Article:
Your installed browser extension may be used to fingerprint you

Martin Brinkmann
Jun 19, 2022
Google Chrome extensions
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Extensions installed in web browsers may be used for tracking purposes. Some extensions use resources that are accessible by sites that are loaded in the browser; the information may be used to determine if extensions are installed, and even which extensions.

extension fingerprints

Fingerprinting describes a series of tracking techniques that Internet sites and apps may use to track users. The techniques use information, either provided automatically by the browser or the operating system, or manually, through the use of scripts. Unique fingerprints are the goal, as they allow sites to distinguish between visitors accurately. Most of the time, fingerprinting is used in combination with other tracking methods.

Browser extensions may use web accessible resources; not all do, but thousands use these resources. These resources, for instance images, may be accessed by websites that are loaded in the browser. The developer of the extension needs to declare web accessible resources explicitly in the manifest.

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Extension Fingerprints is an open source script that checks whether these extensions are installed in the user's browser. The developer added scans for over 1000 extensions to the script, which are the most popular ones from a user installation point of view.  Popular browser extensions such as Google Translate, Honey, Avast Online Security & Privacy, Malwarebytes Browser Guard, LastPass, Cisco Webex Extension, DuckDuckGo Privacy Essentials, or Amazon Assistant for Chrome use web accessible resources.

The list can be extended to add extensions with less than 70,000 users to the mix, which would improve detections and fingerprinting.

Point your web browser to this page to run the browser fingerprinting test. The script that runs on the page checks for the existence of web accessible resources and uses the information to return how unique the fingerprint is.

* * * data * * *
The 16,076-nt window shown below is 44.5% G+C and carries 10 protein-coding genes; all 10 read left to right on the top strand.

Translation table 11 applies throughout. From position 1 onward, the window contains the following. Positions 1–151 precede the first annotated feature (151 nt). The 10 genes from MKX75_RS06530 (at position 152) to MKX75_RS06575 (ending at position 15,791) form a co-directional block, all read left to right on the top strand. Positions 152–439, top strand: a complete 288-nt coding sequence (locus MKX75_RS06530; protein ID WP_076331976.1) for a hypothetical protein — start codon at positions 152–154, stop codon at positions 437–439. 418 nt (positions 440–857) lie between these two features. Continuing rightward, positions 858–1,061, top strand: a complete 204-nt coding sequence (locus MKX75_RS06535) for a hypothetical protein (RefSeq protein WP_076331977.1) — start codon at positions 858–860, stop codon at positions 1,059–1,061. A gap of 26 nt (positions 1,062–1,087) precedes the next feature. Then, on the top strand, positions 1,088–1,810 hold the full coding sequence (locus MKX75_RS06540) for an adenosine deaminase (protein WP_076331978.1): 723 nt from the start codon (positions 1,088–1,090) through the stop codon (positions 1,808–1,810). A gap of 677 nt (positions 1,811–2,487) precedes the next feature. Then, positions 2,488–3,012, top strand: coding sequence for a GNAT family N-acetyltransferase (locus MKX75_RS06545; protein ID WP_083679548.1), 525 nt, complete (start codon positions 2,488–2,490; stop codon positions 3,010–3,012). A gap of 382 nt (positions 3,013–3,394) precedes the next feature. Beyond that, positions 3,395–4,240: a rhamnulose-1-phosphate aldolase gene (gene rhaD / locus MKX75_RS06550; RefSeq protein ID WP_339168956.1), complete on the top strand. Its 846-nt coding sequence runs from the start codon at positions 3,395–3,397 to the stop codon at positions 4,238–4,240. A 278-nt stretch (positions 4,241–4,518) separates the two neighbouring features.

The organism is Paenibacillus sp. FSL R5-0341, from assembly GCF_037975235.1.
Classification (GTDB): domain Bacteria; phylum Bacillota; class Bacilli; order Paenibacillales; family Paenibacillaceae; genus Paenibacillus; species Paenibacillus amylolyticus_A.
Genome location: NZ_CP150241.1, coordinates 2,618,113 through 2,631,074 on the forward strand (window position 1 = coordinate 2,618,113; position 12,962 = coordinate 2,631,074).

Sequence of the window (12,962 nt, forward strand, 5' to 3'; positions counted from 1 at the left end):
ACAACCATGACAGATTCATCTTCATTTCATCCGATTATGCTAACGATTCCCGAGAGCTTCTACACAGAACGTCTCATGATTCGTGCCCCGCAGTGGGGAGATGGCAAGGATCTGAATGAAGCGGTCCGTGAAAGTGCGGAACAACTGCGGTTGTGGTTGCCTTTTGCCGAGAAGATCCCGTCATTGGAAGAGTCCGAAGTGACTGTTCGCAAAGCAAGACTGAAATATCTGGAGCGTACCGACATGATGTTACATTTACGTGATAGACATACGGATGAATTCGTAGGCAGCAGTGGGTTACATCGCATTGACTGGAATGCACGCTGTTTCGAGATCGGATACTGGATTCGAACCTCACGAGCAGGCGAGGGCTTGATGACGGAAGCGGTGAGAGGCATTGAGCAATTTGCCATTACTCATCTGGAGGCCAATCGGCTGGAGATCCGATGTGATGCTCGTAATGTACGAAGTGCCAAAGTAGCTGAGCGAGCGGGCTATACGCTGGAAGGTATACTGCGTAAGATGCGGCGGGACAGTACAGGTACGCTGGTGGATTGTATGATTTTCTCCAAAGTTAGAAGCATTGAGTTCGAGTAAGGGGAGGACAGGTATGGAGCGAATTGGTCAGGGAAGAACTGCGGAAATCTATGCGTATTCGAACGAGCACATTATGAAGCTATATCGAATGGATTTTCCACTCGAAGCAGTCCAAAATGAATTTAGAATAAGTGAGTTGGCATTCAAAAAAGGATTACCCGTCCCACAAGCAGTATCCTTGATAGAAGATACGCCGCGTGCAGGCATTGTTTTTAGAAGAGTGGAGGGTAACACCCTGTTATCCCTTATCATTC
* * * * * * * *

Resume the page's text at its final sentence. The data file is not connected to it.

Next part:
The browser's fingerprint is shared with the majority of users if none of the extensions that the script scans for is installed.

You may check the browser extension's manifest file to determine if it leaks web accessible resources. Either download the extension, extract it and check the manifest file this way, or use the Chrome Extension Source Viewer extension to view it in the browser.

Browser extensions have been used for tracking and fingerprinting in the past. In 2017, researchers created a technique that monitored the browser's response time to determine if extensions are installed.  In the same year, researchers discovered an issue with Firefox's WebExtensions IDs.

Closing Words

Internet users have no viable options to protect their identity from this fingerprinting method. Uninstallation of extensions with web accessible resources or the blocking of JavaScript by default may not be viable options.

Now You: do you use browser extensions?

 

Summary
Your installed browser extension may be used to fingerprint you
Article Name
Your installed browser extension may be used to fingerprint you
Description
Websites may detect if certain browser extensions are installed; the information may be used to fingerprint the user of the browser.
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Ghacks Technology News
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Comments

  1. Nip said on June 19, 2022 at 8:29 am
    Reply

    Linkclump
    SingleFile

    Please advise safer alternatives for Chromium browsers.

  2. assurbani said on June 19, 2022 at 9:17 am
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    “Only Chromium desktop browsers are supported”

    goodbye

    1. Steve said on June 19, 2022 at 3:27 pm
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      “Firefox
      Detecting extensions using web accessible resources is not possible on Firefox as Firefox extension ID’s are unique for every browser instance. Therefore the URL of the extension resources cannot be known by third parties.”

      Brave is also vulnerable to this as well, so I would guess this won’t be fixed unless the underlying chromium engine is fixed.

      1. Iron Heart said on June 19, 2022 at 5:23 pm
        Reply

        @Steve

        > Detecting extensions using web accessible resources is not possible on Firefox as Firefox extension ID’s are unique for every browser instance.